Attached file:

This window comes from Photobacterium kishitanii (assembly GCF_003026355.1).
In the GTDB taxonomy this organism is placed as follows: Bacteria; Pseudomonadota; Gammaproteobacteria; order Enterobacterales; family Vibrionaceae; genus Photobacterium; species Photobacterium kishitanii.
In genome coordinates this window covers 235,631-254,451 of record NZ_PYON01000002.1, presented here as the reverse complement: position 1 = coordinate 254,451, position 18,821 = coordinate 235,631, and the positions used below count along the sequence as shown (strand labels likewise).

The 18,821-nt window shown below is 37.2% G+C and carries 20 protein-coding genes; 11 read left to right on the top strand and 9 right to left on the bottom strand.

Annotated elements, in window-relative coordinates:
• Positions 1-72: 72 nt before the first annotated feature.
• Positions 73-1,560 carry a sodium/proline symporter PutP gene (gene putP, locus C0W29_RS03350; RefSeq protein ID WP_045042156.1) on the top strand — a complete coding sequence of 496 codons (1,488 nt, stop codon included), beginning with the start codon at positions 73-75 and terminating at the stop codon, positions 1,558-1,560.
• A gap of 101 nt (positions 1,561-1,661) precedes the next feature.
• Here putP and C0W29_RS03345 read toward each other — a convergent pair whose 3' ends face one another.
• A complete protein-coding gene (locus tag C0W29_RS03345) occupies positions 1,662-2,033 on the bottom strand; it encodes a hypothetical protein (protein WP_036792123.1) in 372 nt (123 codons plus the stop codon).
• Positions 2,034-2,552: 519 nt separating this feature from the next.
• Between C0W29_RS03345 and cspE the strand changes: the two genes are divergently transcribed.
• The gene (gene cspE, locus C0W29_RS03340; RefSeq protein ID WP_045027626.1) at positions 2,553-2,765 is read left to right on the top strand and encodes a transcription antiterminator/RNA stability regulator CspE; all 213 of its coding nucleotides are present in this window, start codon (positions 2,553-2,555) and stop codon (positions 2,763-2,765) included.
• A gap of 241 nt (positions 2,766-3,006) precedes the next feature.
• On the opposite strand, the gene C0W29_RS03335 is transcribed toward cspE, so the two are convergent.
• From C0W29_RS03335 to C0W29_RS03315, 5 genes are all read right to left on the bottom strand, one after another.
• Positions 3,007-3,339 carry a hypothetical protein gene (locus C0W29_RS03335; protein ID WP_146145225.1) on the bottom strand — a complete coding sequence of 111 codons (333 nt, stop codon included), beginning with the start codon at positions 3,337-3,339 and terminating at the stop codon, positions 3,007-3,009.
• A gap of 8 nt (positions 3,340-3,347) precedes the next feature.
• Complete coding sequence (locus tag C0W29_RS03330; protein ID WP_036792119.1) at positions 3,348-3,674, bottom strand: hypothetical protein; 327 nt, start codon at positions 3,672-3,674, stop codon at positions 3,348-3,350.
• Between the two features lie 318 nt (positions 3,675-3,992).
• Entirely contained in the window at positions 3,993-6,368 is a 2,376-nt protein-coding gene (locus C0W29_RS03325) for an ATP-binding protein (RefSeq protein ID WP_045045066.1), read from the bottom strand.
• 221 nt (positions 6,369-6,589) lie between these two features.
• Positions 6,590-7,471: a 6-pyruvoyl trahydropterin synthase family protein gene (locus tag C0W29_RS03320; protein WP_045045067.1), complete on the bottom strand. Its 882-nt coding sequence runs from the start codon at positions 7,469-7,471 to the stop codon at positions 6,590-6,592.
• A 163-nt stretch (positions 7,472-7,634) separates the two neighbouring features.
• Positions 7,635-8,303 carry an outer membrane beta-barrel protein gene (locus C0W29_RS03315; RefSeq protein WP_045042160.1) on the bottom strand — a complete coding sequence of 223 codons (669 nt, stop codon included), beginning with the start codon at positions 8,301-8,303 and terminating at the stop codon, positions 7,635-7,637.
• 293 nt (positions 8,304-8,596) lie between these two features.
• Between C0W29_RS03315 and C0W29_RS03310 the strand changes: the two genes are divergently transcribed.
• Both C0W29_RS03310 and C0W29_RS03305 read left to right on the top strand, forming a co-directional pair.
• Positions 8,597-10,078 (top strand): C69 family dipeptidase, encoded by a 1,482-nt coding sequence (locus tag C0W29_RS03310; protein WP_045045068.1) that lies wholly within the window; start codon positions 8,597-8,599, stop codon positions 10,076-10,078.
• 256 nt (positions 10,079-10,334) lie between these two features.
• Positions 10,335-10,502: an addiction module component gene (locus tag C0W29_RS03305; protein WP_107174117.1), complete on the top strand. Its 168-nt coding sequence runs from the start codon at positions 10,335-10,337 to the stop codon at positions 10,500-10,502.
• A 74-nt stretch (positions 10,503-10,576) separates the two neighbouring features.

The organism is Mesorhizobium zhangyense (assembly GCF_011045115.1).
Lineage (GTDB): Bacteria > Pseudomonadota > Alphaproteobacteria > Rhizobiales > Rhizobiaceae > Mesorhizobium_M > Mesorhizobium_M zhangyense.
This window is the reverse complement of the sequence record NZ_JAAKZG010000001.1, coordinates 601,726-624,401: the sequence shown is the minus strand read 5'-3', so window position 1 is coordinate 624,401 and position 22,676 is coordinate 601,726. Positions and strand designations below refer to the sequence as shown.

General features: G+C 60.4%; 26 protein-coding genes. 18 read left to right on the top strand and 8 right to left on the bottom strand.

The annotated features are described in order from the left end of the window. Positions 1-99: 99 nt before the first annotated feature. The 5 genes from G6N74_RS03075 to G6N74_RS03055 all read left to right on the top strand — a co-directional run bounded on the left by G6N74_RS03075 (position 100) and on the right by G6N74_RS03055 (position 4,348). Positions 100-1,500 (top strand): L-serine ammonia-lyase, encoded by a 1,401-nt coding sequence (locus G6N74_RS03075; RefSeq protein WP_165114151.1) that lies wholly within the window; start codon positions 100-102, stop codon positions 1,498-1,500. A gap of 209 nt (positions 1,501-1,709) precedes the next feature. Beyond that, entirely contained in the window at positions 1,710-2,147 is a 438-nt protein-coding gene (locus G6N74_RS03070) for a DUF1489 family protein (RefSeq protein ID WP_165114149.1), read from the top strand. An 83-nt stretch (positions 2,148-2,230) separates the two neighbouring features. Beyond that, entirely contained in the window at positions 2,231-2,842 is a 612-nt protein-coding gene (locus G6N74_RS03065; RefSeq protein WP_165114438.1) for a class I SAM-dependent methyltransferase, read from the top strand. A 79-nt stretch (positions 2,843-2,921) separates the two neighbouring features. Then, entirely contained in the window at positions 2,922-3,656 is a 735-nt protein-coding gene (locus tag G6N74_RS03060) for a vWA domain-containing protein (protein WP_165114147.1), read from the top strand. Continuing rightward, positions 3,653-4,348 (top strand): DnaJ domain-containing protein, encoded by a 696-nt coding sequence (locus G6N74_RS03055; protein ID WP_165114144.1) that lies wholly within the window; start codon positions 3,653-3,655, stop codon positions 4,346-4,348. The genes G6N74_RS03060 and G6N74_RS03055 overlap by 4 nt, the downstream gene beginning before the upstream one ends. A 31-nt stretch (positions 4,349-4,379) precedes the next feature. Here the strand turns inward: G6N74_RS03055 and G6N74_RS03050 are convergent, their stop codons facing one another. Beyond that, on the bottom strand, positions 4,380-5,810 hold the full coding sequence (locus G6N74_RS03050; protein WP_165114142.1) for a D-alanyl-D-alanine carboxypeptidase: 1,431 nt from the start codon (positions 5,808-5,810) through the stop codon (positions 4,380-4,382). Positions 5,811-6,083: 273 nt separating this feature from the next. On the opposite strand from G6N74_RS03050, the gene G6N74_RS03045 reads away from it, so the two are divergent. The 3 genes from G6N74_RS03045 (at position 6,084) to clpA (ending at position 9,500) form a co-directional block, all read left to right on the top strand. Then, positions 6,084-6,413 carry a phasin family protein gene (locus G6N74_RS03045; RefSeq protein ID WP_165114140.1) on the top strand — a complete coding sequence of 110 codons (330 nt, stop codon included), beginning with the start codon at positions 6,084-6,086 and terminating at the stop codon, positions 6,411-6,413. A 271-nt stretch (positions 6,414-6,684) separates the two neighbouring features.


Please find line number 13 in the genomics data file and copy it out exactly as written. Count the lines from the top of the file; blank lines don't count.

• The gene (gene cspE, locus C0W29_RS03340; RefSeq protein ID WP_045027626.1) at positions 2,553-2,765 is read left to right on the top strand and encodes a transcription antiterminator/RNA stability regulator CspE; all 213 of its coding nucleotides are present in this window, start codon (positions 2,553-2,555) and stop codon (positions 2,763-2,765) included.